And, let's be clear: this is not all about "urgency." Yes, an injured child and a grieving family need help now in a way that an M&A discussion or a CPR class may not. But, again. It's not a question of order or shuffling. It's a question of brutally honest decision-making and constantly saying, "No, I have another thing to take care of."

Day One Buddhism.

Because, once you see what's really there -- once you know about an idea or a thing or a person or whatever that you'd reject 10,000 other things to protect and nurture -- you've found your priority. And, consequently, you've discovered a bunch of other things that aren't allowed to be priorities any more. Even in spirit.

Because, if you aren't rejecting or dumping things every single day, you don't know your priority. You're making things up. If you think you have 35 priorities, then yes: you also think you have 35 arms. Is it any wonder you're feeling awkward and unsure?

True Priorities

Maybe a mud room is a priority. I think more likely it was this lady's emotional obsession. If I were the sort of person who coached people on these things, I'd ask her what piece of information she needed to get moving on the "mud room" project, then get it, do it, and move on. That said, dozens of thousands of feet in the air seems like a crummy place to realize a mud room is your "priority," but I'm not here to judge. Much.

What I will tell you is that these ideas about scarcity and mutual exclusivity fly in the face of most "productivity" and "effectiveness" nonsense, and frankly, they make most people bristle. Big time. When I tell someone who's making 10 times the salary I'll ever make that it's literally impossible to have seven priorities, they look at me like I'm the biggest, dumbest hippie in the world. Sheesh, right?

For the Cult of Priority folks, two things:

First, ask yourself why any "high priority" item has remained unresolved in your life for more than 60 seconds. Why isn't it done completely? Have you ever "re-assigned" "priority" to some task? Really? Because that sounds more like procrastination than management, let alone "effective" action and decisive execution. Sounds more to me like getting paid $10,000,000 a year to re-arrange your spice rack -- then wondering why your company, marriage, and back porch are all crumbling under your "prioritization." Sounds like maybe you're just feeling crummy about not understanding your job and your life. Once you know a tree is falling on you, you don't take a meeting to drill down on strategies viz. arboreal exit strategies. You just run.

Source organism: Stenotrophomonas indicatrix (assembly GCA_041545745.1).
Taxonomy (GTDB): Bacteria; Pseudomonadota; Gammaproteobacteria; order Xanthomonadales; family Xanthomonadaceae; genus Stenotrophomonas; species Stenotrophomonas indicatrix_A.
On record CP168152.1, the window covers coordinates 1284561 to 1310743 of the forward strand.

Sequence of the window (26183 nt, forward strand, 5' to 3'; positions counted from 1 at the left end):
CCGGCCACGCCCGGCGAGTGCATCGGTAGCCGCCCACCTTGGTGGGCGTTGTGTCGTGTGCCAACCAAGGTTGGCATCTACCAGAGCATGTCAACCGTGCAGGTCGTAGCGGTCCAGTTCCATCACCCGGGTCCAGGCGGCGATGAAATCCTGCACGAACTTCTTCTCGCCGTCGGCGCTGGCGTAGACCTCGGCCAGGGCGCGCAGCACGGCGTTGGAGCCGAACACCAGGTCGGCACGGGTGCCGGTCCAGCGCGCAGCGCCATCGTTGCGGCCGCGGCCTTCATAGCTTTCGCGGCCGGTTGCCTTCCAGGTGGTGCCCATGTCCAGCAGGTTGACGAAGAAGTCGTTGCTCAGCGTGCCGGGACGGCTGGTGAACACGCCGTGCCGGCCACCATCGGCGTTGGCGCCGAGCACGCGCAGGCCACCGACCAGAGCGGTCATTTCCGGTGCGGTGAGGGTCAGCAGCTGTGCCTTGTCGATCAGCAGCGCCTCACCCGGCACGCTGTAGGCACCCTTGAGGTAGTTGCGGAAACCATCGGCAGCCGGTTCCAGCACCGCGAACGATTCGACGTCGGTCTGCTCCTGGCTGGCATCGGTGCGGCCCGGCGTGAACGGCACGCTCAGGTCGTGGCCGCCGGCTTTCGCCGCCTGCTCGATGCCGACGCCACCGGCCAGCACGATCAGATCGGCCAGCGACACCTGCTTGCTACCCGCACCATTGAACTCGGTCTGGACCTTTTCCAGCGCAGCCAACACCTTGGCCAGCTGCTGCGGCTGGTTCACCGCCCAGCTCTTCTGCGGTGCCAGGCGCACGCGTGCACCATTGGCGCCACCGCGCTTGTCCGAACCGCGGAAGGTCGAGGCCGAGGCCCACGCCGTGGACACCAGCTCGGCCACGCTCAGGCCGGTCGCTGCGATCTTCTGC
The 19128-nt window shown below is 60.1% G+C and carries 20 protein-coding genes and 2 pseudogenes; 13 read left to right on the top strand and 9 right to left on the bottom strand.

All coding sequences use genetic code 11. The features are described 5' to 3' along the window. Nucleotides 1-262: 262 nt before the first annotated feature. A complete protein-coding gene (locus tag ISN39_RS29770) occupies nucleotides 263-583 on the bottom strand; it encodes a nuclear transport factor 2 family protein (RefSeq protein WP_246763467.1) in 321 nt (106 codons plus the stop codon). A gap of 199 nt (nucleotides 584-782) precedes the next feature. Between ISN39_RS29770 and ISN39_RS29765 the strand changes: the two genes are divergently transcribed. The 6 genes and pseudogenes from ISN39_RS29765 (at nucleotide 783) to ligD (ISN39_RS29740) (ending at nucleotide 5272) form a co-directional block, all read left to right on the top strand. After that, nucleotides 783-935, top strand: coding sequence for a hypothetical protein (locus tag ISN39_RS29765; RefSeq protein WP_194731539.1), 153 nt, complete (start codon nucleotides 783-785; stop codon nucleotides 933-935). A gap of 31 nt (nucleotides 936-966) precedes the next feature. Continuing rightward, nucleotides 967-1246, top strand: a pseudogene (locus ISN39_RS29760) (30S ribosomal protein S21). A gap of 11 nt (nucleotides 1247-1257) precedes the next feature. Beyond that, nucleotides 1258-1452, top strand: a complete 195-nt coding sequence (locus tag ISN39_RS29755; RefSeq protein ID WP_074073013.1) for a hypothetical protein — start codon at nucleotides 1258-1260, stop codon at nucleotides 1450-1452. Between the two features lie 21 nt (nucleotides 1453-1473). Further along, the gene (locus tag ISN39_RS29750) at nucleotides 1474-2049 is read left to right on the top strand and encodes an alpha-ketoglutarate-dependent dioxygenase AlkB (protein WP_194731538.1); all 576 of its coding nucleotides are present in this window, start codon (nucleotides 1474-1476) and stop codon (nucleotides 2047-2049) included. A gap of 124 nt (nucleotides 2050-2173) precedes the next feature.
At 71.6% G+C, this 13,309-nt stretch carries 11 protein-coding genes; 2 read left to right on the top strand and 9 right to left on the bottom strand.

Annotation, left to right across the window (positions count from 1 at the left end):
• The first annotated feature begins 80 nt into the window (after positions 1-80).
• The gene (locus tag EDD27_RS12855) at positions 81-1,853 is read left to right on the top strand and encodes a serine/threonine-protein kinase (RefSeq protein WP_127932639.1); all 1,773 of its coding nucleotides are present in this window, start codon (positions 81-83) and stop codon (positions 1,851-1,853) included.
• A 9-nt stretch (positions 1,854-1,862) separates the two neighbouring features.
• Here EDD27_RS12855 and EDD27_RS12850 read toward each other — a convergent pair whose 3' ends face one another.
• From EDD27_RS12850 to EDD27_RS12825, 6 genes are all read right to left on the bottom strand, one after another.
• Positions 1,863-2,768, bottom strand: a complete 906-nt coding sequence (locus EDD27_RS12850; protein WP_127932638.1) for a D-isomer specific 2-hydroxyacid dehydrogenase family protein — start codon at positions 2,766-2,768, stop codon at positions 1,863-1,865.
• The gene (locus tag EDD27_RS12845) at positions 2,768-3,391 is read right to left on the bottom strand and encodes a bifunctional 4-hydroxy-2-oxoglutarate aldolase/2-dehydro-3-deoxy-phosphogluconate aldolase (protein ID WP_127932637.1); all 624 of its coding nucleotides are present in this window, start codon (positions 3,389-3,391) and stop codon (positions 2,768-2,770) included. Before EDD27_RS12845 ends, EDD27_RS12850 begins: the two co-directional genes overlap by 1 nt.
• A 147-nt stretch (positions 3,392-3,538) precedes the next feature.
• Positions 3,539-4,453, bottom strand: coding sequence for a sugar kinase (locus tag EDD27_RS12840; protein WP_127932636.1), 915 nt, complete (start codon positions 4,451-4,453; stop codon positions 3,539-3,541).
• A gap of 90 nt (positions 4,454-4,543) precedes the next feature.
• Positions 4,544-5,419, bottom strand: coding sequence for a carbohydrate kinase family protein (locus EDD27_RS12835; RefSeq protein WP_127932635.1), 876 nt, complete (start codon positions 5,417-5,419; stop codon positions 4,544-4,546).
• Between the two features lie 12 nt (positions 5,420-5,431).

Also, number two -- and this is a biggie -- I'm staggered whenever a Director-level or higher executive claims they have 3, 5, 7, or 27 "priorities." Because, at that level, your entire career is defined by the unbelievably great ideas that you reject. Painfully giant, wonderful, terrific opportunities that you simply don't have the capacity to address without screwing up the real priority.

No, no, no, no, sorry, later, nope, forget it, later, no, no, no.

Because only babies and crazy people get to pretend that reality actually changes when you close your eyes and hum. And, reality is the thing that priorities hang on. If you think you can change it by taxonomies and meetings, you still have only two arms, only now you're also screwed.

So, if a mud room, or a crying toddler, or a CPR class, or even a short note from an old friend turns up on your radar screen today, don't ask yourself whether it's a "priority." Ask yourself what you must not do in order to make sure it gets taken care of.

Once you see and accept real priorities, the rest just turns on the mechanics of fearless completion.

About Merlin

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Merlin Mann is an independent writer, speaker, and broadcaster. He’s best known for being the guy who created the website you’re reading right now. He lives in San Francisco, does lots of public speaking, and helps make cool things like You Look Nice Today, Back to Work, and Kung Fu Grippe. Also? He’s writing this book, he lives with this face, he suffers from this hair, he answers these questions, and he’s had this life. So far.

Merlin’s favorite thing he’s written in the past few years is an essay entitled, “Cranking.”




An Oblique Strategy:
Honor thy error as a hidden intention